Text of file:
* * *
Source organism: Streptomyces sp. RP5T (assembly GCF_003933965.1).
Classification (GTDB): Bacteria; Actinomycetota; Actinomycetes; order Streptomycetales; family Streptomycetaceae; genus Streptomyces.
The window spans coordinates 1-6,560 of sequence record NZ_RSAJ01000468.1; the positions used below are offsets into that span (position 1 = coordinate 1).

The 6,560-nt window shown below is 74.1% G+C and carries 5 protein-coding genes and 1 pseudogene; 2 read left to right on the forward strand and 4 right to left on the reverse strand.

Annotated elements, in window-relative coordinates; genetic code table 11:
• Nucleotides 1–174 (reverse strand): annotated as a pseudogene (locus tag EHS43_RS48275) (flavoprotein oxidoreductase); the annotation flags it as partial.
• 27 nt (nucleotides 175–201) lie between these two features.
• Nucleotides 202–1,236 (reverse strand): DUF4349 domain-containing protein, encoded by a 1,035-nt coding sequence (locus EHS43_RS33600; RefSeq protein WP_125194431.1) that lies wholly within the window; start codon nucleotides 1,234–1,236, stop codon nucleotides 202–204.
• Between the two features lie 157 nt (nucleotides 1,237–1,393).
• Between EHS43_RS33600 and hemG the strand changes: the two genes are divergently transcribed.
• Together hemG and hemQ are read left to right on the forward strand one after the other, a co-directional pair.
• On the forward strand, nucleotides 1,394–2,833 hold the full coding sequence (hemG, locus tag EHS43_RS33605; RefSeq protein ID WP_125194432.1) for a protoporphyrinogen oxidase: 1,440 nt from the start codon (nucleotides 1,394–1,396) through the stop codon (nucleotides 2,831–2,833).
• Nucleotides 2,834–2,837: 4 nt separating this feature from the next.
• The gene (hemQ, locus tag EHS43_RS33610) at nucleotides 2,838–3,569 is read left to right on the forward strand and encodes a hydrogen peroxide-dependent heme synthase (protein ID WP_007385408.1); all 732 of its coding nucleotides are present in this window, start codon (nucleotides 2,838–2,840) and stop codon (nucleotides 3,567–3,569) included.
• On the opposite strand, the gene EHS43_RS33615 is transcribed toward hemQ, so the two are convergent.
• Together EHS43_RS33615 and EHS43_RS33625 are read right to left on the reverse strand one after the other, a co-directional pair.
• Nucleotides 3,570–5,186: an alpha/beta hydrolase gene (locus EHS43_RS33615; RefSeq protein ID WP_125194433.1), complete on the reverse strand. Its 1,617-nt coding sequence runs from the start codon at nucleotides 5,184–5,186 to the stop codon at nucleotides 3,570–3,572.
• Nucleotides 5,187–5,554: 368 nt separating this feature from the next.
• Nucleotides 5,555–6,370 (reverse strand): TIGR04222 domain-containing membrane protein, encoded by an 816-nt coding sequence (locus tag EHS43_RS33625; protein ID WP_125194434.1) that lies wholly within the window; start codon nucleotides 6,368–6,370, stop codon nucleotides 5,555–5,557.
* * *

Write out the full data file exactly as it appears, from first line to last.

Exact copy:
Source organism: Streptomyces sp. RP5T (assembly GCF_003933965.1).
Classification (GTDB): Bacteria; Actinomycetota; Actinomycetes; order Streptomycetales; family Streptomycetaceae; genus Streptomyces.
The window spans coordinates 1-6,560 of sequence record NZ_RSAJ01000468.1; the positions used below are offsets into that span (position 1 = coordinate 1).

The 6,560-nt window shown below is 74.1% G+C and carries 5 protein-coding genes and 1 pseudogene; 2 read left to right on the forward strand and 4 right to left on the reverse strand.

Annotated elements, in window-relative coordinates; genetic code table 11:
• Nucleotides 1–174 (reverse strand): annotated as a pseudogene (locus tag EHS43_RS48275) (flavoprotein oxidoreductase); the annotation flags it as partial.
• 27 nt (nucleotides 175–201) lie between these two features.
• Nucleotides 202–1,236 (reverse strand): DUF4349 domain-containing protein, encoded by a 1,035-nt coding sequence (locus EHS43_RS33600; RefSeq protein WP_125194431.1) that lies wholly within the window; start codon nucleotides 1,234–1,236, stop codon nucleotides 202–204.
• Between the two features lie 157 nt (nucleotides 1,237–1,393).
• Between EHS43_RS33600 and hemG the strand changes: the two genes are divergently transcribed.
• Together hemG and hemQ are read left to right on the forward strand one after the other, a co-directional pair.
• On the forward strand, nucleotides 1,394–2,833 hold the full coding sequence (hemG, locus tag EHS43_RS33605; RefSeq protein ID WP_125194432.1) for a protoporphyrinogen oxidase: 1,440 nt from the start codon (nucleotides 1,394–1,396) through the stop codon (nucleotides 2,831–2,833).
• Nucleotides 2,834–2,837: 4 nt separating this feature from the next.
• The gene (hemQ, locus tag EHS43_RS33610) at nucleotides 2,838–3,569 is read left to right on the forward strand and encodes a hydrogen peroxide-dependent heme synthase (protein ID WP_007385408.1); all 732 of its coding nucleotides are present in this window, start codon (nucleotides 2,838–2,840) and stop codon (nucleotides 3,567–3,569) included.
• On the opposite strand, the gene EHS43_RS33615 is transcribed toward hemQ, so the two are convergent.
• Together EHS43_RS33615 and EHS43_RS33625 are read right to left on the reverse strand one after the other, a co-directional pair.
• Nucleotides 3,570–5,186: an alpha/beta hydrolase gene (locus EHS43_RS33615; RefSeq protein ID WP_125194433.1), complete on the reverse strand. Its 1,617-nt coding sequence runs from the start codon at nucleotides 5,184–5,186 to the stop codon at nucleotides 3,570–3,572.
• Nucleotides 5,187–5,554: 368 nt separating this feature from the next.
• Nucleotides 5,555–6,370 (reverse strand): TIGR04222 domain-containing membrane protein, encoded by an 816-nt coding sequence (locus tag EHS43_RS33625; protein ID WP_125194434.1) that lies wholly within the window; start codon nucleotides 6,368–6,370, stop codon nucleotides 5,555–5,557.